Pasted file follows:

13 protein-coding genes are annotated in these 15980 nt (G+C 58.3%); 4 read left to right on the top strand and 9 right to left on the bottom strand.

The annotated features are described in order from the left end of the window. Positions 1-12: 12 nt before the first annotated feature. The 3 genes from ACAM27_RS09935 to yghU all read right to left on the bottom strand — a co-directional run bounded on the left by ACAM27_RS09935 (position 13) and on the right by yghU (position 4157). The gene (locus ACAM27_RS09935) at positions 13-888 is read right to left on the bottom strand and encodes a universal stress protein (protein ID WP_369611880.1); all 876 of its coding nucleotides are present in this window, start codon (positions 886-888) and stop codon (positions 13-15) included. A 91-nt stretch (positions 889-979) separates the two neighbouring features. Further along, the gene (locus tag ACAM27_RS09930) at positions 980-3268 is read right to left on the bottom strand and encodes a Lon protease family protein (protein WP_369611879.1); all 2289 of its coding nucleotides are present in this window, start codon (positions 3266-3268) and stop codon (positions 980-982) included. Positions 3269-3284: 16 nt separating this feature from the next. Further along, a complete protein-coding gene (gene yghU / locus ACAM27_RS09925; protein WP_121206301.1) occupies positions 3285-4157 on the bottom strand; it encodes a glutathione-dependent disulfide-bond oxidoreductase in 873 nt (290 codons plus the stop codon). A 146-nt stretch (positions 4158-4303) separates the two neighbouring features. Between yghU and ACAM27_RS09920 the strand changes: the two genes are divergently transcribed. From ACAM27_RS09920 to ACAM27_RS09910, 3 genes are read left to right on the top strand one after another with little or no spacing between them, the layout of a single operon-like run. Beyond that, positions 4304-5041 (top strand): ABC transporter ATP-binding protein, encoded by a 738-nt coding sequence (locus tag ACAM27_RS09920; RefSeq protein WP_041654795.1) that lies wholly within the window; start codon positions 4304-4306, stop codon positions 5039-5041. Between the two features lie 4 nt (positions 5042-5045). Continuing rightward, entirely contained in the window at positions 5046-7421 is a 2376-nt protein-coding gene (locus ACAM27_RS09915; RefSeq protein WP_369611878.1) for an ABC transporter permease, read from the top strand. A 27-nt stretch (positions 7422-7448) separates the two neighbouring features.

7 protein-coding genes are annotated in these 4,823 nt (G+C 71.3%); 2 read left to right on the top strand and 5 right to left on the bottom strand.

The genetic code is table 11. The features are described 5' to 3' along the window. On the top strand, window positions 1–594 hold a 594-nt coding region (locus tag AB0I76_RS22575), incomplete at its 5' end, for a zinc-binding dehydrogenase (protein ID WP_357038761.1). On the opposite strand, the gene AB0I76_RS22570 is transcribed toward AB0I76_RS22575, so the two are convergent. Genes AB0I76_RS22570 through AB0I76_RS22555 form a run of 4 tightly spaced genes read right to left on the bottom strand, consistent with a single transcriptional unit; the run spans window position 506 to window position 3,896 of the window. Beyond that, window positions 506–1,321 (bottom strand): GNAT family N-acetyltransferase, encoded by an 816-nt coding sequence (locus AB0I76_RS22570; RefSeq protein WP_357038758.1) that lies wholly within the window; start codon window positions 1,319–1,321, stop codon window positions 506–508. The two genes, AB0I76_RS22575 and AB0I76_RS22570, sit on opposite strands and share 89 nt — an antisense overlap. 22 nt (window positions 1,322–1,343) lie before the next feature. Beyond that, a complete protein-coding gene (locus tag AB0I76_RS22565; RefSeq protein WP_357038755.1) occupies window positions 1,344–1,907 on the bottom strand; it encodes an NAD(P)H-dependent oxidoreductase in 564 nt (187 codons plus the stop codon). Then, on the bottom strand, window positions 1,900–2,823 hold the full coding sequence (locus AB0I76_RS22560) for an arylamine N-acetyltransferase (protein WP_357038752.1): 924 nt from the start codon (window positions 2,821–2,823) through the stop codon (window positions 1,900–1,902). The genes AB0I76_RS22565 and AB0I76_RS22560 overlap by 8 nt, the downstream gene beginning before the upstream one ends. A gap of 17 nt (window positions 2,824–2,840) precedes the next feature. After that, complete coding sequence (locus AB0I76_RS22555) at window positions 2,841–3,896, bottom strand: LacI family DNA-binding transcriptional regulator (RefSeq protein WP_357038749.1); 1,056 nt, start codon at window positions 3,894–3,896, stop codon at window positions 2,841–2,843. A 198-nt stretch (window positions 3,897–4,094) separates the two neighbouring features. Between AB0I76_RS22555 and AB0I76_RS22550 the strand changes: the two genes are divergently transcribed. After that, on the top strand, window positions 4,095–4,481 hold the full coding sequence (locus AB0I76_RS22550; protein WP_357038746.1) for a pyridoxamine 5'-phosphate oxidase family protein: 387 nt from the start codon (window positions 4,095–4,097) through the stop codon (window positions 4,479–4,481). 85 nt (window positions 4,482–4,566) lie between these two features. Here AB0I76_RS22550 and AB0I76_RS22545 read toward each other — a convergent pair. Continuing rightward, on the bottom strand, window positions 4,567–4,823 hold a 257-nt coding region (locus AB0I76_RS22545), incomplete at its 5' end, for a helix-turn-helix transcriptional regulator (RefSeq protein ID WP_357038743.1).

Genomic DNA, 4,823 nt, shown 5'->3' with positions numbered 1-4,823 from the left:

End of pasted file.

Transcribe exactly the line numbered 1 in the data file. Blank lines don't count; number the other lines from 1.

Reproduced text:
13 protein-coding genes are annotated in these 15980 nt (G+C 58.3%); 4 read left to right on the top strand and 9 right to left on the bottom strand.